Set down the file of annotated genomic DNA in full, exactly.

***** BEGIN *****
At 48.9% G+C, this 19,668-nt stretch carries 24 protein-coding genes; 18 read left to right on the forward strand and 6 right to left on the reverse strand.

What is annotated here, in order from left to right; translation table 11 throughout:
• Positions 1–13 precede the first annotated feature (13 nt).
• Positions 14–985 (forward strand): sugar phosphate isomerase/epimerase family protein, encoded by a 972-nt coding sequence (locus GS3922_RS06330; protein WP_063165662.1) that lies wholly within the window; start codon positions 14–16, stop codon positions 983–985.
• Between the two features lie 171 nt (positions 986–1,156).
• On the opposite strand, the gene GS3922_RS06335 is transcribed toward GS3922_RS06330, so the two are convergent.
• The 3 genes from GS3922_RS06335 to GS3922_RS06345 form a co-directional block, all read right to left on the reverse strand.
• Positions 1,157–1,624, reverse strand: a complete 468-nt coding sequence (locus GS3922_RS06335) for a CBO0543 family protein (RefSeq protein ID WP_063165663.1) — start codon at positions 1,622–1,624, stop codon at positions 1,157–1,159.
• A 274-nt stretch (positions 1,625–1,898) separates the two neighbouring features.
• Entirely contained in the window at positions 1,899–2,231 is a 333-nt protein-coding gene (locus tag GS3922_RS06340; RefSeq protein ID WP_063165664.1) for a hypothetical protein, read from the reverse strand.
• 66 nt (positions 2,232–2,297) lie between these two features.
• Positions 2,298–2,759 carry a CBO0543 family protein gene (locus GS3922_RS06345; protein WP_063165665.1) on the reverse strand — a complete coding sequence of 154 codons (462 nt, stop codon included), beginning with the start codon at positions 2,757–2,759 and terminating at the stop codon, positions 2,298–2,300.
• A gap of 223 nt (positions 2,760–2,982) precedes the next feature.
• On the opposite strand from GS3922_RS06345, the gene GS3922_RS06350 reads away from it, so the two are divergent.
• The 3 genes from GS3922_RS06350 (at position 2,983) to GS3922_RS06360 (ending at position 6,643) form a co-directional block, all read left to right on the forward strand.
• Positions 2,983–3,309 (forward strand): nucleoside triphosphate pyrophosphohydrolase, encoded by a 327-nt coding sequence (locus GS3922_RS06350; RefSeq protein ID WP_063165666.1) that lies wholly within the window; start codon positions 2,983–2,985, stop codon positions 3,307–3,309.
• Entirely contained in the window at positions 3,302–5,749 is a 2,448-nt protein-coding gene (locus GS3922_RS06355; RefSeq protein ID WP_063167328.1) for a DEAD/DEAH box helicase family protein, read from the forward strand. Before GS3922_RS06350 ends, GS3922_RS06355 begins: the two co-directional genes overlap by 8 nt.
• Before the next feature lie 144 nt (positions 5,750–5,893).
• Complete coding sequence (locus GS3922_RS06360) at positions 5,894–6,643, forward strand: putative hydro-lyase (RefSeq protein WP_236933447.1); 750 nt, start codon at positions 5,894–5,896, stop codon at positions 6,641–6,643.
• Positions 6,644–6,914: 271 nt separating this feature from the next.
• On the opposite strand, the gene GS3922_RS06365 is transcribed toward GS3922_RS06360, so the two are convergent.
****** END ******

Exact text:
At 48.9% G+C, this 19,668-nt stretch carries 24 protein-coding genes; 18 read left to right on the forward strand and 6 right to left on the reverse strand.

What is annotated here, in order from left to right; translation table 11 throughout:
• Positions 1–13 precede the first annotated feature (13 nt).
• Positions 14–985 (forward strand): sugar phosphate isomerase/epimerase family protein, encoded by a 972-nt coding sequence (locus GS3922_RS06330; protein WP_063165662.1) that lies wholly within the window; start codon positions 14–16, stop codon positions 983–985.
• Between the two features lie 171 nt (positions 986–1,156).
• On the opposite strand, the gene GS3922_RS06335 is transcribed toward GS3922_RS06330, so the two are convergent.
• The 3 genes from GS3922_RS06335 to GS3922_RS06345 form a co-directional block, all read right to left on the reverse strand.
• Positions 1,157–1,624, reverse strand: a complete 468-nt coding sequence (locus GS3922_RS06335) for a CBO0543 family protein (RefSeq protein ID WP_063165663.1) — start codon at positions 1,622–1,624, stop codon at positions 1,157–1,159.
• A 274-nt stretch (positions 1,625–1,898) separates the two neighbouring features.
• Entirely contained in the window at positions 1,899–2,231 is a 333-nt protein-coding gene (locus tag GS3922_RS06340; RefSeq protein ID WP_063165664.1) for a hypothetical protein, read from the reverse strand.
• 66 nt (positions 2,232–2,297) lie between these two features.
• Positions 2,298–2,759 carry a CBO0543 family protein gene (locus GS3922_RS06345; protein WP_063165665.1) on the reverse strand — a complete coding sequence of 154 codons (462 nt, stop codon included), beginning with the start codon at positions 2,757–2,759 and terminating at the stop codon, positions 2,298–2,300.
• A gap of 223 nt (positions 2,760–2,982) precedes the next feature.
• On the opposite strand from GS3922_RS06345, the gene GS3922_RS06350 reads away from it, so the two are divergent.
• The 3 genes from GS3922_RS06350 (at position 2,983) to GS3922_RS06360 (ending at position 6,643) form a co-directional block, all read left to right on the forward strand.
• Positions 2,983–3,309 (forward strand): nucleoside triphosphate pyrophosphohydrolase, encoded by a 327-nt coding sequence (locus GS3922_RS06350; RefSeq protein ID WP_063165666.1) that lies wholly within the window; start codon positions 2,983–2,985, stop codon positions 3,307–3,309.
• Entirely contained in the window at positions 3,302–5,749 is a 2,448-nt protein-coding gene (locus GS3922_RS06355; RefSeq protein ID WP_063167328.1) for a DEAD/DEAH box helicase family protein, read from the forward strand. Before GS3922_RS06350 ends, GS3922_RS06355 begins: the two co-directional genes overlap by 8 nt.
• Before the next feature lie 144 nt (positions 5,750–5,893).
• Complete coding sequence (locus GS3922_RS06360) at positions 5,894–6,643, forward strand: putative hydro-lyase (RefSeq protein WP_236933447.1); 750 nt, start codon at positions 5,894–5,896, stop codon at positions 6,641–6,643.
• Positions 6,644–6,914: 271 nt separating this feature from the next.
• On the opposite strand, the gene GS3922_RS06365 is transcribed toward GS3922_RS06360, so the two are convergent.